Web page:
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Credit is more important among rising mortgage rates: Better credit = lower rates

National Mortgage Professional
Mar 24, 2014

Credit is more important among rising mortgage rates: Better credit = lower ratesSherene CostanzoIncreasing credit scores

With mortgage rates on the rise, a credit score is now more important to save your client money on interest rates. Mortgage rates may be beyond your control, but your client can control his credit, which, in turn, can qualify him for lower rates on mortgages. More than 75 percent of Americans have credit scores below 640 and could use a quick boost. Your client may be able to obtain a loan with an average credit score, though he might not mind a better credit score to save money on mortgages, car loans and credit cards rates. Some clients' scores are too low to even become approved. When a client is caught in a situation of this sort, there are options for him. Maybe with a few quick pointers, your client can quickly boost his credit score to qualify for that loan of preference and save himself money on interest rates. The fastest and easiest way for your client to make a quick fix is to use some of the following tips or contact a credit restoration company to assist him with the process.

Learning about credit and knowing your credit rating
The first step for your client to understand is what his credit score is and why. Consumers are entitled to one free credit report from all three major credit bureaus at least once a year. This free report, however, does not include the consumer's credit score. All three credit bureaus offer this score for a few dollars. The credit scores range from about 300-850. Anything below 700 could use a boost. Trying a few of the following tips may help your clients with a quick score boost! You may also want to refer your client to a credit restoration company to assist him with his score improvement and credit education. Many of these companies can provide this service to him for an extremely low fee and can save him a lot of the time and aggravation of trying to improve his credit score on his own. In turn, you will be able to finance him, once his score is improved. It beats tossing him to your dead files! Maybe you will gain a few extra loans just by referring him to a reputable credit restoration company and pointing him in the right direction toward improving his credit score.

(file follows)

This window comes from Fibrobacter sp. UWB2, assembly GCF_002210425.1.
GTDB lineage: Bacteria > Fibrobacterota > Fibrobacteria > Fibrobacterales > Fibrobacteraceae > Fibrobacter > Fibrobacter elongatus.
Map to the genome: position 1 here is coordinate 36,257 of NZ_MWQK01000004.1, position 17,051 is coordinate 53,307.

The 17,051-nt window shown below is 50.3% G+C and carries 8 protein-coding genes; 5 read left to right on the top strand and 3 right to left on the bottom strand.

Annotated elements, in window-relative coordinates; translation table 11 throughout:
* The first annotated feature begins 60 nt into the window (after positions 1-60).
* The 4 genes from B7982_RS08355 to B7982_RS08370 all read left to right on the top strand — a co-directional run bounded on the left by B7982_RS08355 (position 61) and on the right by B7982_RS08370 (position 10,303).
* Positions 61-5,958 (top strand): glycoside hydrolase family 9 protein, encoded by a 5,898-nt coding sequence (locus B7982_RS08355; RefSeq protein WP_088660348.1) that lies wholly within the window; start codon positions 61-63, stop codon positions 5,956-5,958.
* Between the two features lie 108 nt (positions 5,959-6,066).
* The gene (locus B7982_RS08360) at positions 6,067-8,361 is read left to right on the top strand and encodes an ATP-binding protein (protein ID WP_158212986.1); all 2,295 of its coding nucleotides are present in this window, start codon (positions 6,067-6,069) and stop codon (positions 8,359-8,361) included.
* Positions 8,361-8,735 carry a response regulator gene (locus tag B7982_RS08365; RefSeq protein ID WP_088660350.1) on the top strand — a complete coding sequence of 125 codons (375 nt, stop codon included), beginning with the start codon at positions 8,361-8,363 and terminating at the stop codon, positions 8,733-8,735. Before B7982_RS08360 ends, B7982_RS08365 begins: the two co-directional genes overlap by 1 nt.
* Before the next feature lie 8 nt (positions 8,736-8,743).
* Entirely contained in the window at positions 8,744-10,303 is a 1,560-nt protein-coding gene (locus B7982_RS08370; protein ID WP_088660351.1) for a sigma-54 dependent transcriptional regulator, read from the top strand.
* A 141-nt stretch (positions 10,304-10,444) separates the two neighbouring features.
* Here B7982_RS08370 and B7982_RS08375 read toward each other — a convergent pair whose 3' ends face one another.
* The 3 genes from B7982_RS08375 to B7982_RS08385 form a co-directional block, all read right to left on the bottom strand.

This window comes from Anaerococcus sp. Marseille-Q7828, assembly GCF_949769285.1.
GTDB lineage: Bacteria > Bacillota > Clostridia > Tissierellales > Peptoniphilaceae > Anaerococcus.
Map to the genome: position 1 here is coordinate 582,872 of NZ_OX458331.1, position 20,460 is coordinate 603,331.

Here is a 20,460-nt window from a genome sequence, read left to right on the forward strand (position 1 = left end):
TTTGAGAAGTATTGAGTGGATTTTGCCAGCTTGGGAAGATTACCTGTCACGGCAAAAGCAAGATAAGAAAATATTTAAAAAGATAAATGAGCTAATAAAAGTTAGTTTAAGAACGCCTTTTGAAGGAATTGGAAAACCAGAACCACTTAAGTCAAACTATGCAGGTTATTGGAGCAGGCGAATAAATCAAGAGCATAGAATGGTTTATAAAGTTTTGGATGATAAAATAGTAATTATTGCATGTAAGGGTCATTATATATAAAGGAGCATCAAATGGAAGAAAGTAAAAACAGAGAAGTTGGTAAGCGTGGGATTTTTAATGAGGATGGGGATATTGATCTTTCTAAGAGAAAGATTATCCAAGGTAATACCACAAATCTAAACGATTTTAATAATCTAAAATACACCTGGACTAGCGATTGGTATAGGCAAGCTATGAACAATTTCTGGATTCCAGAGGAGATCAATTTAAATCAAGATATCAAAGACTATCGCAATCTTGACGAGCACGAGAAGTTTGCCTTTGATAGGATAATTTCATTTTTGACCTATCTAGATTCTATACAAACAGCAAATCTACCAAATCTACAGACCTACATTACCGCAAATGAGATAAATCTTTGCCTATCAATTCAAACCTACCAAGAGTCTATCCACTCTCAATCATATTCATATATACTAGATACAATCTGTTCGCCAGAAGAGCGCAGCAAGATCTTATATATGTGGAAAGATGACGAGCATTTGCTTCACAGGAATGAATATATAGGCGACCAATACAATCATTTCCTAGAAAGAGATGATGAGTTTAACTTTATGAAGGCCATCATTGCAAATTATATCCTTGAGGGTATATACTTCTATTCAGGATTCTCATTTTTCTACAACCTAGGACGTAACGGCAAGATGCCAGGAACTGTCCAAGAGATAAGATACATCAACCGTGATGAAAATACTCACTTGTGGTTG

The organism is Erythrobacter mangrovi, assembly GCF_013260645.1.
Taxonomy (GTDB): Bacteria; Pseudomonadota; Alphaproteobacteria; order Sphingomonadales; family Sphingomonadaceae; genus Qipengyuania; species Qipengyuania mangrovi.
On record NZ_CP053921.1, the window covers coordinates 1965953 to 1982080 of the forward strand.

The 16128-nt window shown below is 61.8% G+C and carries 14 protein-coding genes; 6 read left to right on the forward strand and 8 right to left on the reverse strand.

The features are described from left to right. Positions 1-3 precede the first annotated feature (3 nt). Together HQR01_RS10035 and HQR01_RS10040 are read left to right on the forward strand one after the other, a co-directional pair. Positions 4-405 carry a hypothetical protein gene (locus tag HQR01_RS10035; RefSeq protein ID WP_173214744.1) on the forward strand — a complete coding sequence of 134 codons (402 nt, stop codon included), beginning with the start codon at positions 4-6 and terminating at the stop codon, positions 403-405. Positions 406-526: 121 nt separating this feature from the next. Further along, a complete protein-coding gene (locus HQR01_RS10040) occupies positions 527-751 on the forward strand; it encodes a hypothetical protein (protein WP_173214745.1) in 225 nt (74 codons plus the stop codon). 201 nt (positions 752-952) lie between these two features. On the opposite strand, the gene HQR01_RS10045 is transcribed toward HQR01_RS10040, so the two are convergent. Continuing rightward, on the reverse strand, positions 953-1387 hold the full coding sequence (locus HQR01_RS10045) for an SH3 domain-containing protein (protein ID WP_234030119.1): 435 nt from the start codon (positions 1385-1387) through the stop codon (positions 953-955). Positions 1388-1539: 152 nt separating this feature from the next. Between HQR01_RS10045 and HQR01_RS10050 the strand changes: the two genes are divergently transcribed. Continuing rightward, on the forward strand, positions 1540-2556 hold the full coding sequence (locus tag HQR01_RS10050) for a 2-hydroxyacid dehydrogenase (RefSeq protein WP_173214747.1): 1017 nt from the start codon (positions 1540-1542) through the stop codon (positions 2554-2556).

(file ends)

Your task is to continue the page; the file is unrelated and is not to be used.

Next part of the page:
Keep balances on credit cards below 40 percent of the credit limit
The most important accounts to keep low balances on are credit card or revolving account balances. A rule of thumb is to keep the balance below 40 percent of your credit limits. For example, if you have a $10,000 credit limit, it is best to keep your average balance below $4,000. You may even want to request a credit limit increase, rather than pay down the balance, but only take that route if you are extremely disciplined and won't charge the balance any higher. Also, remember that even if you are paying your balance in full every month, your credit card company still reports your balance as of your closing date. To avoid this high balance being reported, you may want to pay your balance before the statement closing date. Pay down balances on credit cards before installment loans.

It may also help to pay down your installment loans, such as mortgages, auto loans and student loans, though paying down your revolving accounts will have a more significant impact on your credit score. However, let's not forget the importance of being on time with your monthly payments of all of your accounts.

Show more credit history